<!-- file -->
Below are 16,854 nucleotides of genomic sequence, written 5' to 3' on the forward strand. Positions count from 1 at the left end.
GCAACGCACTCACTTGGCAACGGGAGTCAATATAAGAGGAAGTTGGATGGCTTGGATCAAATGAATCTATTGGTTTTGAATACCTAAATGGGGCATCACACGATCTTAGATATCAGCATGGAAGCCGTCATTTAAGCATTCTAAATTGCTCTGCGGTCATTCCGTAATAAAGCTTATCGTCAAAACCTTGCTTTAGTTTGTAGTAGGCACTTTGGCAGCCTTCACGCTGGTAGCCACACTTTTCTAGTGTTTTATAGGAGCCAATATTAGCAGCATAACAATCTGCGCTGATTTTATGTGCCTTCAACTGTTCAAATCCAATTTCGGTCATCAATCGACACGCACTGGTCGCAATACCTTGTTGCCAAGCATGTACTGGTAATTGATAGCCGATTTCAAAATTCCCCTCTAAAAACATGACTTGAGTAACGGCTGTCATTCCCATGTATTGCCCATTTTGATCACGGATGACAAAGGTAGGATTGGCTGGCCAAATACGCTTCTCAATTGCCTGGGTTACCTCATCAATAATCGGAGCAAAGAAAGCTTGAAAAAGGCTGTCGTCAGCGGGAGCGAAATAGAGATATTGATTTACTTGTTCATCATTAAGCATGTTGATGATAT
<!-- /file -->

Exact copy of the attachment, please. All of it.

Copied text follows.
Below are 16,854 nucleotides of genomic sequence, written 5' to 3' on the forward strand. Positions count from 1 at the left end.
GCAACGCACTCACTTGGCAACGGGAGTCAATATAAGAGGAAGTTGGATGGCTTGGATCAAATGAATCTATTGGTTTTGAATACCTAAATGGGGCATCACACGATCTTAGATATCAGCATGGAAGCCGTCATTTAAGCATTCTAAATTGCTCTGCGGTCATTCCGTAATAAAGCTTATCGTCAAAACCTTGCTTTAGTTTGTAGTAGGCACTTTGGCAGCCTTCACGCTGGTAGCCACACTTTTCTAGTGTTTTATAGGAGCCAATATTAGCAGCATAACAATCTGCGCTGATTTTATGTGCCTTCAACTGTTCAAATCCAATTTCGGTCATCAATCGACACGCACTGGTCGCAATACCTTGTTGCCAAGCATGTACTGGTAATTGATAGCCGATTTCAAAATTCCCCTCTAAAAACATGACTTGAGTAACGGCTGTCATTCCCATGTATTGCCCATTTTGATCACGGATGACAAAGGTAGGATTGGCTGGCCAAATACGCTTCTCAATTGCCTGGGTTACCTCATCAATAATCGGAGCAAAGAAAGCTTGAAAAAGGCTGTCGTCAGCGGGAGCGAAATAGAGATATTGATTTACTTGTTCATCATTAAGCATGTTGATGATAT